When the BlackStar Film Festival, highlighting cinema culled from the African diaspora, hits venues around University City starting Thursday, it will bring its usual retinue of serious narrative and documentary fare.
BlackStar's closing film happens to be its starkest, darkest entry: Treasure: From Tragedy to Trans Justice, Mapping a Detroit Story, a documentary from filmmaker dream hampton about the vicious 2011 murder of a black trans teen, 19-year-old Shelley "Treasure" Hilliard, who was ritually burned and dismembered, as though her murderer had a desire to erase rather than kill.
Hampton's doc examines the tenaciousness of Hilliard's mother, Lyniece Nelson's, quest for justice. She doesn't seek it just for Treasure's sake but for the trans community.
"In our country's political, social climate, Treasure deals with so many of the issues our most under-resourced communities are facing: postindustrial economics, police harassment, and gender-based discrimination including, but not limited to, transphobia," says BlackStar artistic director Maori Holmes. "It's the strongest closing nighter because it ultimately addresses #BlackLivesMatter in an urgent way."
That's director/writer dream hampton's specialty. Then again, she has a lot of specialties. Hampton is a music video director, a producer at BET, an early advocate of Christopher "Notorious B.I.G." Wallace, the coauthor of Jay Z's Decoded, and a journalist who has contributed to the Village Voice and Vibe. Her first full-length doc, Black August Hip Hop Project (2010), sought to heighten awareness about political prisoners in places like the United States, South Africa, and Cuba. "Never meant to do documentaries," says hampton, whose first narrative film, 2002's I Am Ali, won a best short award at the Sundance Film Fest. "I got caught up in docs because I care so much about these issues and stories."
Hampton became aware of Treasure because the teen was a member of Detroit Future Youth, a network of young activists that hampton's daughter Nina belonged to. "Treasure's murder shook our community, and sat at the intersection of things many of us care about, from Jim Crow drug laws, police coercion of youth, hostile racial borders outside of Detroit, to transphobia, and to an issue that many of us may not know about, the issue of gender self-determination," says hampton.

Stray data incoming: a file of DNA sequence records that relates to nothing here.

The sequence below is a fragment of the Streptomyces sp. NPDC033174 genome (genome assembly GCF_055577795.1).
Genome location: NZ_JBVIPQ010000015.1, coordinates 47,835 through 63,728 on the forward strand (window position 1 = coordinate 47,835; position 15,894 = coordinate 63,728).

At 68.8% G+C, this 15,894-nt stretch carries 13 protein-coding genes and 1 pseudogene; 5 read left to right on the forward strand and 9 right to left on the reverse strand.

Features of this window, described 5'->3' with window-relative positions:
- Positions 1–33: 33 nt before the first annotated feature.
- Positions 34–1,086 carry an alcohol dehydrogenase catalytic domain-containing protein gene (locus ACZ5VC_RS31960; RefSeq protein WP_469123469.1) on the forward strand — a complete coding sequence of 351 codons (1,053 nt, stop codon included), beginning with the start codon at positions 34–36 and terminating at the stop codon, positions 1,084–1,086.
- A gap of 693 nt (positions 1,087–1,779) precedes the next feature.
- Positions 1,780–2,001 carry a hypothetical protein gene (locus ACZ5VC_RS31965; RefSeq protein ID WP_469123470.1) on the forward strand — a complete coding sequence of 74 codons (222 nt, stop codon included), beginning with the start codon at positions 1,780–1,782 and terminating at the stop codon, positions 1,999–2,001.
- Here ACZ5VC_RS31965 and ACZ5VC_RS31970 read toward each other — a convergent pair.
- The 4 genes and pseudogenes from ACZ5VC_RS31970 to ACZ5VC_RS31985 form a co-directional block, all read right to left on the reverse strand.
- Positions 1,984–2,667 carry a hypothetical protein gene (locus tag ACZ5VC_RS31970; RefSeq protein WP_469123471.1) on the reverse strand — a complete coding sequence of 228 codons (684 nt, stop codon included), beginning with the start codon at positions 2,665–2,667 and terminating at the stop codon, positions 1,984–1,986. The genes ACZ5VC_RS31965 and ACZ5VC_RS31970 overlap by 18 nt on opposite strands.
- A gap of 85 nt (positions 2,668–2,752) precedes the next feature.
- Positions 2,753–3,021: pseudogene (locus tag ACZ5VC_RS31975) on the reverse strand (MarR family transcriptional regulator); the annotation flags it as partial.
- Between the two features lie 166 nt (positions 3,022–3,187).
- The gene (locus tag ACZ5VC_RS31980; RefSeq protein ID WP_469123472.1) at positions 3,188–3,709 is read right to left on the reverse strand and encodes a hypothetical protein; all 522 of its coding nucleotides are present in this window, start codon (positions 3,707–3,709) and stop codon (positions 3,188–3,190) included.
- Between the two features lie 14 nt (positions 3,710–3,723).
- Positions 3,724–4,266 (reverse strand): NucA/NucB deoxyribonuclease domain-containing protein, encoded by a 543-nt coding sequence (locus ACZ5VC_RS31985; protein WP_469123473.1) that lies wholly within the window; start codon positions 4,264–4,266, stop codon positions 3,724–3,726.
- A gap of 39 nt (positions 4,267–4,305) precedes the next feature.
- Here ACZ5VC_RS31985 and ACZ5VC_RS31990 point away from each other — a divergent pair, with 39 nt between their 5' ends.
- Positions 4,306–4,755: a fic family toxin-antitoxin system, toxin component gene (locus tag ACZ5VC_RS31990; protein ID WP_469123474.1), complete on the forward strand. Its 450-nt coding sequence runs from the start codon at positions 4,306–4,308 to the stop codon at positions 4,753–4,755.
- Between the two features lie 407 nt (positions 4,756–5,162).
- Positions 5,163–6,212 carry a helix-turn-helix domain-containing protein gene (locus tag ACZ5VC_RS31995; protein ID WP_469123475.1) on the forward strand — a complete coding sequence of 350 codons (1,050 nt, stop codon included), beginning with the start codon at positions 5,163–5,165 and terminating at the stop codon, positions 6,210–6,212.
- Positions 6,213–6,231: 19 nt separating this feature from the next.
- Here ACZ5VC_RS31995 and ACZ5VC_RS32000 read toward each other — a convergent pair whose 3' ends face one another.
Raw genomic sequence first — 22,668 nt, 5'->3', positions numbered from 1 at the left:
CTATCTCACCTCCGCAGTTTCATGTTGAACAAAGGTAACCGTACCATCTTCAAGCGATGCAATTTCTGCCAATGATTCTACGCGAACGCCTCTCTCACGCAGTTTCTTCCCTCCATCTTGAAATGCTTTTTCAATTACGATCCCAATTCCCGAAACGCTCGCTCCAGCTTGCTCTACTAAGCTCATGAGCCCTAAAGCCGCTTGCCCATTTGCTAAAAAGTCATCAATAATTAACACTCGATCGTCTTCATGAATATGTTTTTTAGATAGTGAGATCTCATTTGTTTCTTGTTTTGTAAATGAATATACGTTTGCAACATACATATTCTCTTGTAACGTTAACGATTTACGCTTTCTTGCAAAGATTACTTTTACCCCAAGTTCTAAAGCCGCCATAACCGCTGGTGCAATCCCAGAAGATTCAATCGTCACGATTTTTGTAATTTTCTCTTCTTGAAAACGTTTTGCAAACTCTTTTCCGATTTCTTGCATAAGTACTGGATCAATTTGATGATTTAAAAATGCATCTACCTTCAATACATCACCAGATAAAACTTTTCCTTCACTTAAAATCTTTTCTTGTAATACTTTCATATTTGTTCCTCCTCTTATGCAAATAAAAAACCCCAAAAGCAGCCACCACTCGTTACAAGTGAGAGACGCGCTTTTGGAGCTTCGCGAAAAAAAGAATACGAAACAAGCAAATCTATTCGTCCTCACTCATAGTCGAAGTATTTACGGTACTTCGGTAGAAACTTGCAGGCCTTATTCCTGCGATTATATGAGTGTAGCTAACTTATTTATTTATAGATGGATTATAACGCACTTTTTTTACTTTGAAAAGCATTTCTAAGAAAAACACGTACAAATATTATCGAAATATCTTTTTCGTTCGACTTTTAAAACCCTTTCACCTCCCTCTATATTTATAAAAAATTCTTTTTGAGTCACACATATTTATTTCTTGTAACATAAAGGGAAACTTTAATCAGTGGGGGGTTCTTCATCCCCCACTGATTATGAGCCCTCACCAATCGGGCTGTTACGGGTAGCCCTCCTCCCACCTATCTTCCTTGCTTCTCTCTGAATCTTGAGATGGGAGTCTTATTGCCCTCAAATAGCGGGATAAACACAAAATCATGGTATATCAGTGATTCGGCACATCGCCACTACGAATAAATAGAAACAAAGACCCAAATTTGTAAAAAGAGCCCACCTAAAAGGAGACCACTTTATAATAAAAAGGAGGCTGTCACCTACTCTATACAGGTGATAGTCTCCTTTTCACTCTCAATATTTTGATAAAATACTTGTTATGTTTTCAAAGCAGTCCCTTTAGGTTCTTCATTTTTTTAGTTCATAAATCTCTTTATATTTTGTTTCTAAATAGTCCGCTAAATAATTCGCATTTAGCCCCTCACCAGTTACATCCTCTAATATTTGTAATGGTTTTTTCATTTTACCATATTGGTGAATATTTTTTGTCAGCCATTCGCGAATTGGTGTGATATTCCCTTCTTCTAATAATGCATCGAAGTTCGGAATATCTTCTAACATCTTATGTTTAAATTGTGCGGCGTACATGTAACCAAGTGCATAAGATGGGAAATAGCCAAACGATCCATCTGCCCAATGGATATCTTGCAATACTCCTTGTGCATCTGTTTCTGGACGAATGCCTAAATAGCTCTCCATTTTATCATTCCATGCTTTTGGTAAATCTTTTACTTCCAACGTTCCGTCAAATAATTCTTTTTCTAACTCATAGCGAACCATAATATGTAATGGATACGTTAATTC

In November 2011, Detroit police identified the charred torso of Hilliard, who had been reported missing the month before. LGBT activists believed the teen's murder was a hate crime because of the brutality of the circumstances.
Additional information about police involvement later came to light: Hilliard had been coerced into informing for police on local drug dealer Qasim Raqib and companion Marquita Clark after half an ounce of marijuana was found in her hotel room. For a trans woman, the thought of being jailed in a men's prison was potentially more threatening than informing on drug dealers.
Hilliard's name was allegedly leaked by police. Raqib was arrested, convicted, and sentenced for Hilliard's murder. Nelson, Treasure's mother, is seeking punitive damages from the police who made her daughter an informant for violation of due process and wrongful death.
But hampton doesn't focus on murderers or forensics. "It was important for me, in fact, that they be absent from the film," she says of any criminal element. Treasure is not a police story about another trans person's murder.
She says one criticism from the trans community about mainstream media representation is that people are "only interested in their bodies as corpses."
"I did not want to do another film that fetishized trans death. . . . It was more important to me, when I think of a documentary with a certain amount of real estate . . . that living trans people occupy that space," she says.
Hampton allows Treasure's friends in Detroit's trans community to talk about her, as well as their struggles. "It was important that the vibrant, living young trans community, many of them activated by Treasure's death, see themselves in this film," she says.
In a lot of ways, hampton's Treasure is right on time, considering the media attention trans issues have received as of late as well as the #BlackLivesMatter movement.
Yet hampton has long fought against police brutality. "The only thing 'recent' is our ability to amplify issues on social media,"
hampton says. "It's imperative that we center trans women - they are the most vulnerable when it comes to interaction with the police, and if the most vulnerable of us are not safe, then none of us are safe."
"Treasure: From Tragedy to Trans Justice, Mapping a Detroit Story."
5 p.m. Sunday at International House, 3701 Chestnut St.
Tickets: $12 for general admission; $8 for students and seniors.